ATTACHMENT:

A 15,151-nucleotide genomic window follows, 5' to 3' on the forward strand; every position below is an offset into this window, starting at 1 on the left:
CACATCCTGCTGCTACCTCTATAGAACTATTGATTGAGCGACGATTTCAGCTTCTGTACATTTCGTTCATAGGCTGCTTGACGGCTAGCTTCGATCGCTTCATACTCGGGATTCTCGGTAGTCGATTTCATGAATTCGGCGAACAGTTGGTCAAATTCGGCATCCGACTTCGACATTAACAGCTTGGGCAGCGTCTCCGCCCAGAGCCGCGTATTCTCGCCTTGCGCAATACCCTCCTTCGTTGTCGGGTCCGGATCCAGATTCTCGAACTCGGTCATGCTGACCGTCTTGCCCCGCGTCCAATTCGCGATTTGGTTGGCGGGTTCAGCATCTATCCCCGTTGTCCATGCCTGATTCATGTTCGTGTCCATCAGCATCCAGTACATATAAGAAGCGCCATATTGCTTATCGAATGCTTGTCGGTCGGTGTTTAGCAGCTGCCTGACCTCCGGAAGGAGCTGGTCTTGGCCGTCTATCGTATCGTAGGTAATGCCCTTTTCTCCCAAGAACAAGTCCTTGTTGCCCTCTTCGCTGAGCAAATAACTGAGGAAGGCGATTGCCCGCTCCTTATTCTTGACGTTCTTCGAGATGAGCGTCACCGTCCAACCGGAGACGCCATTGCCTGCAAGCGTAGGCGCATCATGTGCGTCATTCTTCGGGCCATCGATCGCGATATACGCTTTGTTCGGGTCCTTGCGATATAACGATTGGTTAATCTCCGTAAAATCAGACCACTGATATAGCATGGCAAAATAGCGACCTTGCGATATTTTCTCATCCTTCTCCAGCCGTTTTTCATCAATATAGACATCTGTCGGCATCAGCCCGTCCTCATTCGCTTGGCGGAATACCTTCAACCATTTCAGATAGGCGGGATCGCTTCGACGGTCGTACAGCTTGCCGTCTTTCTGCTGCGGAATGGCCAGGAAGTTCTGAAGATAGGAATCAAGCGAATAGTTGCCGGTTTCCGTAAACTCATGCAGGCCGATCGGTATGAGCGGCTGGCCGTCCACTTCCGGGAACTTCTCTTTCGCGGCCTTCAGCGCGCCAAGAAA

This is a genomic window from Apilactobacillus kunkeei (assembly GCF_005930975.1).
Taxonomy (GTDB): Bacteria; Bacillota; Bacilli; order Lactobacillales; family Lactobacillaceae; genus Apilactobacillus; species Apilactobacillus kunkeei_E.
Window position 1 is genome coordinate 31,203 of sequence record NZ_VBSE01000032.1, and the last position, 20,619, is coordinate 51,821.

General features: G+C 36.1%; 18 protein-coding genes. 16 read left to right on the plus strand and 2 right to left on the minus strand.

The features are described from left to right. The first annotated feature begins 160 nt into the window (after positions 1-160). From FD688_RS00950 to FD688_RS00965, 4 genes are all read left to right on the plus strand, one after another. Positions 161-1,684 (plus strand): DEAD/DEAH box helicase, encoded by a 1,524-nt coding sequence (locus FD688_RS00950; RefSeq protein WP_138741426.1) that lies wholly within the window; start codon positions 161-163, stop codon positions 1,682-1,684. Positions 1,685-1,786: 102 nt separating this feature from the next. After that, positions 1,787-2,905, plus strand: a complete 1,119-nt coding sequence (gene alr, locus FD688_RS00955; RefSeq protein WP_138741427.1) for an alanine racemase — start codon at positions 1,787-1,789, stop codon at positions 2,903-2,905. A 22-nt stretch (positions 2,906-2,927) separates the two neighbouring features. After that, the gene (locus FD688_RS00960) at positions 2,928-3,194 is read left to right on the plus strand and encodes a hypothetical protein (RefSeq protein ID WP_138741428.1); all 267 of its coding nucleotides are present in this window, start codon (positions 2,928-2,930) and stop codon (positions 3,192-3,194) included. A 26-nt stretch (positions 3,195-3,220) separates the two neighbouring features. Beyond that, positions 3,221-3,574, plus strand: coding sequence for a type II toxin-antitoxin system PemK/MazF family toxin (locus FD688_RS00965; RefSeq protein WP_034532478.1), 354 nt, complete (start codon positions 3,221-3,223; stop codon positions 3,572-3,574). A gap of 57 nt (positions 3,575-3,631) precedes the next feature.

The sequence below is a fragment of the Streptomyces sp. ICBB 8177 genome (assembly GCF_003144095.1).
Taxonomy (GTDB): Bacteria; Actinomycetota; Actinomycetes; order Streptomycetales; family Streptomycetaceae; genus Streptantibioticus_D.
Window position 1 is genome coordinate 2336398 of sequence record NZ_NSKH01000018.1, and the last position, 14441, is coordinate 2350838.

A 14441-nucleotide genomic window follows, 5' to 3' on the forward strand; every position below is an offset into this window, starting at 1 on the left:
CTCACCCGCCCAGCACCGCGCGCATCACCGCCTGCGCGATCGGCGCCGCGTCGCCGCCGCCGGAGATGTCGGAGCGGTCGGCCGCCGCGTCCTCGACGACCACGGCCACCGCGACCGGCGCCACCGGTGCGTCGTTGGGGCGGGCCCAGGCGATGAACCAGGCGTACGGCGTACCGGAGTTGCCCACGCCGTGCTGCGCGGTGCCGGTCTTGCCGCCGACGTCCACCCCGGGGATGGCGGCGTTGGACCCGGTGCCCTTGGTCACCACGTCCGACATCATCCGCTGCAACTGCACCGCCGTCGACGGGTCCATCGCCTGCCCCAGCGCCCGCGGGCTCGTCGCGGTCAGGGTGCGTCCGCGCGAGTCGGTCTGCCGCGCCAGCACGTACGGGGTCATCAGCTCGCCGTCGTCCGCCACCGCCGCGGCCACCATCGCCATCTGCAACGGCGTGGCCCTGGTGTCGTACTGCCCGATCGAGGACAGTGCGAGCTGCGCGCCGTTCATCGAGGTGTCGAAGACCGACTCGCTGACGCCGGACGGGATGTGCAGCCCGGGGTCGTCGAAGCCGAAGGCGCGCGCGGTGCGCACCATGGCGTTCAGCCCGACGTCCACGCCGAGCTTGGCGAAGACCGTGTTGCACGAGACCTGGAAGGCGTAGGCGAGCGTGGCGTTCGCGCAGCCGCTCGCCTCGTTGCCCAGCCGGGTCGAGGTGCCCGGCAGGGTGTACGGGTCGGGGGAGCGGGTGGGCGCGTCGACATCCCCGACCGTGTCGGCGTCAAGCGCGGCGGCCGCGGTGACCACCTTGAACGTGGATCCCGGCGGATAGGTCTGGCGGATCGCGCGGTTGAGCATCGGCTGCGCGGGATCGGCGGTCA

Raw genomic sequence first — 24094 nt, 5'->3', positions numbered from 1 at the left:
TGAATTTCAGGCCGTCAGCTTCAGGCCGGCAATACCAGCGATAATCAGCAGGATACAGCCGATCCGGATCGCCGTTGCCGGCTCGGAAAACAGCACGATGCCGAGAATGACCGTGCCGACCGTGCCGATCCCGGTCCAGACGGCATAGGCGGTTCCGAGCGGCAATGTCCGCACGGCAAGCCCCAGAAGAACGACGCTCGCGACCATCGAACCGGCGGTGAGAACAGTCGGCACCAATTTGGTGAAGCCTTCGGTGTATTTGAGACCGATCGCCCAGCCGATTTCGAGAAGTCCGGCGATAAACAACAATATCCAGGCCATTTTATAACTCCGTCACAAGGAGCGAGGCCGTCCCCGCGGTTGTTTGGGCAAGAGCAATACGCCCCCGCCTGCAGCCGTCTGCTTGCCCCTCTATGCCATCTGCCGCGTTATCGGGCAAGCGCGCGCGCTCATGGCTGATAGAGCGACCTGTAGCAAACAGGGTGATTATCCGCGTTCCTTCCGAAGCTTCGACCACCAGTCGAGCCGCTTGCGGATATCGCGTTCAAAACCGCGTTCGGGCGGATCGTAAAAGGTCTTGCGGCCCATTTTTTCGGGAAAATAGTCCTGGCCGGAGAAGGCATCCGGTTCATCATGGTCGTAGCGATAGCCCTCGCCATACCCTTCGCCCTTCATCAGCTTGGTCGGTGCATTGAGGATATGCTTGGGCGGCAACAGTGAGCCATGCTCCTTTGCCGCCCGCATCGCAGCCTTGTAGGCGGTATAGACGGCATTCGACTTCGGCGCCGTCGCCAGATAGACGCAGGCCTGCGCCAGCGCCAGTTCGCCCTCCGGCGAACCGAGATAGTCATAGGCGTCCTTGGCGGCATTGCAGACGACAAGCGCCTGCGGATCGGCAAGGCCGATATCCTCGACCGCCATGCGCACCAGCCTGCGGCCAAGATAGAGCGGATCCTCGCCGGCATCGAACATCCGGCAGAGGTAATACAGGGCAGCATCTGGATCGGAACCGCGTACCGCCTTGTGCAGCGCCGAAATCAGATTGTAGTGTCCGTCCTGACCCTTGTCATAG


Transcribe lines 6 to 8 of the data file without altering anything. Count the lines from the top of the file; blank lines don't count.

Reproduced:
General features: G+C 36.1%; 18 protein-coding genes. 16 read left to right on the plus strand and 2 right to left on the minus strand.

The features are described from left to right. The first annotated feature begins 160 nt into the window (after positions 1-160). From FD688_RS00950 to FD688_RS00965, 4 genes are all read left to right on the plus strand, one after another. Positions 161-1,684 (plus strand): DEAD/DEAH box helicase, encoded by a 1,524-nt coding sequence (locus FD688_RS00950; RefSeq protein WP_138741426.1) that lies wholly within the window; start codon positions 161-163, stop codon positions 1,682-1,684. Positions 1,685-1,786: 102 nt separating this feature from the next. After that, positions 1,787-2,905, plus strand: a complete 1,119-nt coding sequence (gene alr, locus FD688_RS00955; RefSeq protein WP_138741427.1) for an alanine racemase — start codon at positions 1,787-1,789, stop codon at positions 2,903-2,905. A 22-nt stretch (positions 2,906-2,927) separates the two neighbouring features. After that, the gene (locus FD688_RS00960) at positions 2,928-3,194 is read left to right on the plus strand and encodes a hypothetical protein (RefSeq protein ID WP_138741428.1); all 267 of its coding nucleotides are present in this window, start codon (positions 2,928-2,930) and stop codon (positions 3,192-3,194) included. A 26-nt stretch (positions 3,195-3,220) separates the two neighbouring features. Beyond that, positions 3,221-3,574, plus strand: coding sequence for a type II toxin-antitoxin system PemK/MazF family toxin (locus FD688_RS00965; RefSeq protein WP_034532478.1), 354 nt, complete (start codon positions 3,221-3,223; stop codon positions 3,572-3,574). A gap of 57 nt (positions 3,575-3,631) precedes the next feature.

The sequence below is a fragment of the Streptomyces sp. ICBB 8177 genome (assembly GCF_003144095.1).